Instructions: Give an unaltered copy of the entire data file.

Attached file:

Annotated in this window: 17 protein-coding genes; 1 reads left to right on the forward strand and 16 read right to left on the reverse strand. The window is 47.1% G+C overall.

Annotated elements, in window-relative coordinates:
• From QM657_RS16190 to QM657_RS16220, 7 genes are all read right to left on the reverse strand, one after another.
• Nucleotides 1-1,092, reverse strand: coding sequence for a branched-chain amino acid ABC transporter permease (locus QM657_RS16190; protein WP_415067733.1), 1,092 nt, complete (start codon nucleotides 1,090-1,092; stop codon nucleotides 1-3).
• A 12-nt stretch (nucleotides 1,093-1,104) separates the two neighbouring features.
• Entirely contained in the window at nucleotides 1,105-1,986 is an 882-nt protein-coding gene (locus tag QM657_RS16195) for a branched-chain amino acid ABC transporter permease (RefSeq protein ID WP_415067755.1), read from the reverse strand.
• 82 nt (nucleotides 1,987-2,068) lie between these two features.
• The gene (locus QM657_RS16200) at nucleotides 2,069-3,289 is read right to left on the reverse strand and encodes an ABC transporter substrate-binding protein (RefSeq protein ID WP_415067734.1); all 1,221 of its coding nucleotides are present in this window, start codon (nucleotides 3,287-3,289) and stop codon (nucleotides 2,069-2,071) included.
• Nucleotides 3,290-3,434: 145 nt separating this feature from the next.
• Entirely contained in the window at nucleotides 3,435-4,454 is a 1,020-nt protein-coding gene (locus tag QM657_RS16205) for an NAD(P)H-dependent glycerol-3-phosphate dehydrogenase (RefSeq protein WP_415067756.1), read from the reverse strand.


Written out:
Annotated in this window: 17 protein-coding genes; 1 reads left to right on the forward strand and 16 read right to left on the reverse strand. The window is 47.1% G+C overall.

Annotated elements, in window-relative coordinates:
• From QM657_RS16190 to QM657_RS16220, 7 genes are all read right to left on the reverse strand, one after another.
• Nucleotides 1-1,092, reverse strand: coding sequence for a branched-chain amino acid ABC transporter permease (locus QM657_RS16190; protein WP_415067733.1), 1,092 nt, complete (start codon nucleotides 1,090-1,092; stop codon nucleotides 1-3).
• A 12-nt stretch (nucleotides 1,093-1,104) separates the two neighbouring features.
• Entirely contained in the window at nucleotides 1,105-1,986 is an 882-nt protein-coding gene (locus tag QM657_RS16195) for a branched-chain amino acid ABC transporter permease (RefSeq protein ID WP_415067755.1), read from the reverse strand.
• 82 nt (nucleotides 1,987-2,068) lie between these two features.
• The gene (locus QM657_RS16200) at nucleotides 2,069-3,289 is read right to left on the reverse strand and encodes an ABC transporter substrate-binding protein (RefSeq protein ID WP_415067734.1); all 1,221 of its coding nucleotides are present in this window, start codon (nucleotides 3,287-3,289) and stop codon (nucleotides 2,069-2,071) included.
• Nucleotides 3,290-3,434: 145 nt separating this feature from the next.
• Entirely contained in the window at nucleotides 3,435-4,454 is a 1,020-nt protein-coding gene (locus tag QM657_RS16205) for an NAD(P)H-dependent glycerol-3-phosphate dehydrogenase (RefSeq protein WP_415067756.1), read from the reverse strand.